Road trip news, rants, and ruminations by the Editors of RoadsideAmerica.com
Blank expression. Pale complexion. 16-foot tall cement head that looks a little like Lex Luthor, a little like Colonel Kurtz from Apocalypse Now. Of course… it’s Dwight Eisenhower!
Pancho Villa, notorious Mexican bandit and revolutionary, died in a hail of gunfire in 1923. According to legend, his corpse was later dug up and dismembered, with his body parts going to relic collectors in the U.S. and Pancho Villa fans in Mexico.
Record store owner and music producer Bucks Burnett has finally realized his long-held dream of finding a permanent home for America’s one and only Eight-Track Museum. This cleverly curated tribute to the portable-yet-bulky musical format (rendered obsolete in the 1970′s by that upstart cassette tape!) opened on Christmas Day in the Deep Ellum arts district […]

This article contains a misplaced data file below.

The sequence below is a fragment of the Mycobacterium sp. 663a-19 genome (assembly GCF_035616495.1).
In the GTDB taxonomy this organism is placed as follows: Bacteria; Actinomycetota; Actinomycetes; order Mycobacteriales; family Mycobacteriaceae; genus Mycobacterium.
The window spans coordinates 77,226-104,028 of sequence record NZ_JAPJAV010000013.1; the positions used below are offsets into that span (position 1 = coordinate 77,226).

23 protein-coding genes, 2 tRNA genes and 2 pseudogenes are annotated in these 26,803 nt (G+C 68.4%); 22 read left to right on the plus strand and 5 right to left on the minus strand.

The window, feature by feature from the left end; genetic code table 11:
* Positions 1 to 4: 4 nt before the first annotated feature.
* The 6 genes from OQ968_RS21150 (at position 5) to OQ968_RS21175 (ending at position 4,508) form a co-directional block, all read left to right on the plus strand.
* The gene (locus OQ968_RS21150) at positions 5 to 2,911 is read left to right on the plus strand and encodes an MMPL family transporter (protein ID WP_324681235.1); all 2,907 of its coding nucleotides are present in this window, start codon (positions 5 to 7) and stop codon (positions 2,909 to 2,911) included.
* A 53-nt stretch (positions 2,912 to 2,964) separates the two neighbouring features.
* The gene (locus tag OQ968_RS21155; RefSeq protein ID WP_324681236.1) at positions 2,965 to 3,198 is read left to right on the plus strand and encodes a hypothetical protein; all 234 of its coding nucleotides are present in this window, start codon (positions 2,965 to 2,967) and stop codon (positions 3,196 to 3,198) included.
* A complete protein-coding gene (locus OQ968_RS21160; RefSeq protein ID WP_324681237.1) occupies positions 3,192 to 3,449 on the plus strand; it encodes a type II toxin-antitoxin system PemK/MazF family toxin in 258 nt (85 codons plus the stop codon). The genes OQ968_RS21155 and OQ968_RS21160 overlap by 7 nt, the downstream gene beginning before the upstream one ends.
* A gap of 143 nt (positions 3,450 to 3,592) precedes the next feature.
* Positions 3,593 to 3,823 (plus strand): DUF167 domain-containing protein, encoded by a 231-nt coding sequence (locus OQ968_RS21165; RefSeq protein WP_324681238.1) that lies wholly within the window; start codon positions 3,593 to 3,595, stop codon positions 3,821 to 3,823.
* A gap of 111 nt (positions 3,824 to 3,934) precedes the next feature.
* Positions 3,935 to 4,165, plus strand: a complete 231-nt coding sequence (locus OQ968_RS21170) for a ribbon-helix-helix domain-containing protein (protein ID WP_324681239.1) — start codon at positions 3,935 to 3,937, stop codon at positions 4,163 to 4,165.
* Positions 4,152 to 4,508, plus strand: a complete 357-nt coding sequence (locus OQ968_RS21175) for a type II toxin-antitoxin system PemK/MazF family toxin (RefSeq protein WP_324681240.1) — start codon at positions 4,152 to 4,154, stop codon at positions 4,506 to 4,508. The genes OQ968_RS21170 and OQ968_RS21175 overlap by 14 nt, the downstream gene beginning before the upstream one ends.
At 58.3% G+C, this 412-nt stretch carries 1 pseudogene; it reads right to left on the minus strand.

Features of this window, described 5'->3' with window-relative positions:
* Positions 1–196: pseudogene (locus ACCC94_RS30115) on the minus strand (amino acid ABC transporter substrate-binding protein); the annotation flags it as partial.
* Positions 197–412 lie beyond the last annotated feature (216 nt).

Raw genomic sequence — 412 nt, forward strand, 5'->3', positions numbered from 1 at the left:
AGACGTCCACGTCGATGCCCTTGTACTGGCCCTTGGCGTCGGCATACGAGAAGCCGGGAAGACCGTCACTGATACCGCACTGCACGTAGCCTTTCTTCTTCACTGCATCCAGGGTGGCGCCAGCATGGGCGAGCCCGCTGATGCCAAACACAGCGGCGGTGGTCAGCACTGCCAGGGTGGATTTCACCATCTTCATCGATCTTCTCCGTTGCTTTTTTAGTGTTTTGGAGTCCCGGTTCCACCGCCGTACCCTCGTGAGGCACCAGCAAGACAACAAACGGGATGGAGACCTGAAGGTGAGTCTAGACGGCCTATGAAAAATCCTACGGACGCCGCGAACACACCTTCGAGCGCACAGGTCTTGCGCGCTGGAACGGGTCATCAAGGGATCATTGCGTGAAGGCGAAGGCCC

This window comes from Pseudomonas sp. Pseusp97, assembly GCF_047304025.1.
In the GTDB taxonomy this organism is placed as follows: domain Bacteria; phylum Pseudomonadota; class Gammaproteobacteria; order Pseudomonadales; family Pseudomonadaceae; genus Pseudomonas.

Inside Joe Taylor’s Mt. Blanco Fossil Museum — unique on its own merits — is a room that Joe called “a fossil billboard art museum.”
During World War II, Texas was home to more than 70 POW camps with over 50,000 prisoners. One out of every ten of those POWs was behind barbed wire at Camp Hearne, a small prisoner-city in an otherwise empty part of the state.
After years of legal battles with its future neighbors, America’s latest giant freeway cross has soared heavenward, along I-10 north of Kerrville, Texas.« Previous Entries Next Entries »
- Toby Fraley’s Secret Life of Robots: Silicon Homebodies
- 2014: Giant Pegasus And Revolutionary Robots
- Welcome Back Velveteria, The Museum Of Velvet Art
- Flick’s Lick: Triple Dog Dare for Hammond, IN
- Brawny Men of San Francisco Bay
- Some National Museums Beyond National Bickering